The Book of Ecclesiastes is a surprise. How can such a book be included in the Bible? The author does not believe there is any real profit to be gained from working, goodness is not always rewarded, and evildoers are not always punished. The author sees human existence as unpredictable. He concludes that you cannot understand the purpose or value of human existence. The only solution is to enjoy life. Don’t look for logic or a plan for human existence, he says, just work hard and enjoy the fruits of what you earn. Life may be hard, but it’s better than death!
So Ecclesiastes is not a straightforward book by any means. It uses obscure words and has inconsistencies that make it downright difficult to understand. As well, it contains a number of words which are not found in the rest of the Old Testament and whose meaning is hard to know. It talks about events, customs and sayings which might have been easily understood by its original readers, but leave us baffled. In fact, the book seems like a jumble of random fragments or jottings.
But don’t let that put you off. The book is fascinating. It offers a penetrating look at people: what they are, why they behave the way they do. This makes us want to delve deeper, to learn more about the book and, importantly, ourselves.
Pictures: quotes from Ecclesiastes
What are we to make of this book?
What was the writer’s purpose?
The answer may lie in the writer’s name: Qoheleth ‘the Preacher’ (Ecclesiastes is the Greek equivalent of this). The word is connected with ‘qdhdl’, the public assembly, and it suggests popular wisdom, the sort of thing available to everyone — as opposed to the ‘hidden wisdom’ which is known only to those who have been admitted to the mystery of God (l Corinthians 2:7).
The book’s apparent worldliness is dictated by its aim: Qoheleth is addressing the general public. He meets them on their own ground, much as Jesus of Nazareth did. He wants to show the inherent vanity of the world. This is further borne out by his characteristic expression ‘under the sun’, by which he describes what the New Testament calls ‘the world’.
His book is in fact a critique of secularism and of secularized religion. As such, it has a timeless message, and not least for our own time when secularism rules the minds of people as perhaps never before in history, and religion tries to conform to the world rather than the other way around.
The trouble with secular society today is that it is unable to deal properly with the two facts of evil and death. The writer of Ecclesiastes is, however, fully aware of the vanity and corruption that each one of us must face.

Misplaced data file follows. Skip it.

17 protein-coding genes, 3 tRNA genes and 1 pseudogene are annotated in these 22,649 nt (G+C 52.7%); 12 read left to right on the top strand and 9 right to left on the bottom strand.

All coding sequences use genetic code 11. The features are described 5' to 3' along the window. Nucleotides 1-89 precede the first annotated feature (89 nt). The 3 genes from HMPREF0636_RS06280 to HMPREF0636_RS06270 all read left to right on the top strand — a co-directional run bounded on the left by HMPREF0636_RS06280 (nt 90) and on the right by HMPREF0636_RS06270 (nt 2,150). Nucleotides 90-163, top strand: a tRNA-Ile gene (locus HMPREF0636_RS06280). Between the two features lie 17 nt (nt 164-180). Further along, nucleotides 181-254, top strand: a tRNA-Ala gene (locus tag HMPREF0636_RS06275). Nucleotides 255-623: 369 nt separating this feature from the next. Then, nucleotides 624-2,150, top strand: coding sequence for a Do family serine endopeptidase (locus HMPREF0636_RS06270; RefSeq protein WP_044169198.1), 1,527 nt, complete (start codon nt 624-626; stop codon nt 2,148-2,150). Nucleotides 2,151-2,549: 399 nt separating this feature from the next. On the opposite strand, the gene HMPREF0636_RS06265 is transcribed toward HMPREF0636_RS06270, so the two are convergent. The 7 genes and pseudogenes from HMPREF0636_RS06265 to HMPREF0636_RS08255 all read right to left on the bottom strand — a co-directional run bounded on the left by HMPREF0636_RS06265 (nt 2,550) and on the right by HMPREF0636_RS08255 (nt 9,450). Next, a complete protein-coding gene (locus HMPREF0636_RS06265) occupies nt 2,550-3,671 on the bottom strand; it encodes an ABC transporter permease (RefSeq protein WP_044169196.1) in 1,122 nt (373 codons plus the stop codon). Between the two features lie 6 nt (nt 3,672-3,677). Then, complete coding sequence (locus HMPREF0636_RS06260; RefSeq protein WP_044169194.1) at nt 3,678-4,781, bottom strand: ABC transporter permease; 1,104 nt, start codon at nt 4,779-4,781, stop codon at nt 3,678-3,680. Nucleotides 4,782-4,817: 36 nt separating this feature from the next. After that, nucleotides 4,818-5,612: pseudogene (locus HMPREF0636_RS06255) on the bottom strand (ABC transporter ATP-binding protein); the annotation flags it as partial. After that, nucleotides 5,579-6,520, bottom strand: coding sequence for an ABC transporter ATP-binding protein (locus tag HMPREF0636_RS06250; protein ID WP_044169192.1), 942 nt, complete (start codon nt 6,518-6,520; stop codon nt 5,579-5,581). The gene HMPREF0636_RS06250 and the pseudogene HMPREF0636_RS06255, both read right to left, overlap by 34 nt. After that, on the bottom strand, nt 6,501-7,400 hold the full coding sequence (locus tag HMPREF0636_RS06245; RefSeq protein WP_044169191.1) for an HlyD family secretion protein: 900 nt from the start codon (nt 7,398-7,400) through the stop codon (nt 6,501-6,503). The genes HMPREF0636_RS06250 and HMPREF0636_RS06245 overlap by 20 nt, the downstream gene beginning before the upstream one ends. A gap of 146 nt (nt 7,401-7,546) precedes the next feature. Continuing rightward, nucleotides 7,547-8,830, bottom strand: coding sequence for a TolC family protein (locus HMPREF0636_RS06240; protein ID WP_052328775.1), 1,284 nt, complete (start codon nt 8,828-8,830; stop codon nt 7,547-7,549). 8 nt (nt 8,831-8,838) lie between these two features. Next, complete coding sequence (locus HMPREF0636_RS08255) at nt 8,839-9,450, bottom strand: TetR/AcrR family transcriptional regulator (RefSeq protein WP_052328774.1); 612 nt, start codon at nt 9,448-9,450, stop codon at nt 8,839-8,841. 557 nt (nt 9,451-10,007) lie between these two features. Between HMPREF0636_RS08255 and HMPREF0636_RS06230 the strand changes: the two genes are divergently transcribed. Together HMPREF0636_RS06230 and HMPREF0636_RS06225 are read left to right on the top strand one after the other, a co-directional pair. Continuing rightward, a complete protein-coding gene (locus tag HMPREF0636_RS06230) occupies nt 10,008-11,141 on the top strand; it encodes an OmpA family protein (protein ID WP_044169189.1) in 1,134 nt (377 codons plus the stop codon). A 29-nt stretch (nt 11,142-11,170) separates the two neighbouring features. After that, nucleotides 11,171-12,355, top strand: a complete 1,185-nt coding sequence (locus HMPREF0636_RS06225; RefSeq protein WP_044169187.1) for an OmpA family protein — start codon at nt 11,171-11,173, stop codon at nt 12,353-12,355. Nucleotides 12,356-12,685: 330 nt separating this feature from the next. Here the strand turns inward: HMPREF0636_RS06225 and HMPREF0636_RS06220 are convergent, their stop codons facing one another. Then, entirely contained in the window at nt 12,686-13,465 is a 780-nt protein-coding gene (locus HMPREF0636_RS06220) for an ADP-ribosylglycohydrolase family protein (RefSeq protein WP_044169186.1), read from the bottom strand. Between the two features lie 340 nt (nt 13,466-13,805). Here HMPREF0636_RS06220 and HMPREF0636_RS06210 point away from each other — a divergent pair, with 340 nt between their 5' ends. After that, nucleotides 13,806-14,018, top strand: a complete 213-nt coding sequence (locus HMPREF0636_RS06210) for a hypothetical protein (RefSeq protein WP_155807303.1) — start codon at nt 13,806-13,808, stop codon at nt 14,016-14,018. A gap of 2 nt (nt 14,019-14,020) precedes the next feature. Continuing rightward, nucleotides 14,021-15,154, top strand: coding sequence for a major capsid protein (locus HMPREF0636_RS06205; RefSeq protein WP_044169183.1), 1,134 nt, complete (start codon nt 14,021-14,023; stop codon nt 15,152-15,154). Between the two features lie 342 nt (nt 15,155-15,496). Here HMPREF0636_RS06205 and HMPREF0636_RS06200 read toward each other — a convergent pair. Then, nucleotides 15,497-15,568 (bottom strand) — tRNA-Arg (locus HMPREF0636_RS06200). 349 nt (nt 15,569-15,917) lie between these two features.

The eyes of Ecclesiastes are fully open to the traps to which creation is subject (Romans 8:20ff), and the whole book has been aptly described as a close examination of the consequences of the sin of Adam and Eve (Genesis 3:17-19). The writer sees how these two facts, evil and death, bracket the whole of human life.
But though the tone of the book is often negative, it is a mistake to brand the writer of Ecclesiastes as a skeptic or an apostle of despair. The melancholy refrain, ‘Vanity of vanities, all is vanity’ is not his verdict upon life in general, but on the misguided human attempt to treat the created world as an end in itself.
In order that people may be able to ﬁnd true happiness, he destroys with merciless blows the false happiness which they continually seek in the world and which yields them only unhappiness. At the same time, he knows the world can yield happiness and enjoyment — because he frequently urges people to seek it (2:24; 3:12, 22; 5:18; 9:7; 11:9). He also urges them to find a life-work which is worth while (3:12f.; 9:10).
The world can be a medium for the revelation of God’s goodness, wisdom and righteousness. It is only when people treat it as an end in itself, and makes their chief end to gain the world, that it turns to vanity. But there is a way in which man can accept life, with its gifts and withdrawals, its apparent irrationalities and injustices, and that is ‘from the hand of God’ (2:24; 5:18-20).
Plainly this is not skepticism or pessimism; it is faith. Ecclesiastes rejects people’s wish to explain the work of God (3:11; 8:17). He knows that we walk by faith, not by sight.
Bible Study Resource: Prophets and books of the Bible: Ecclesiastes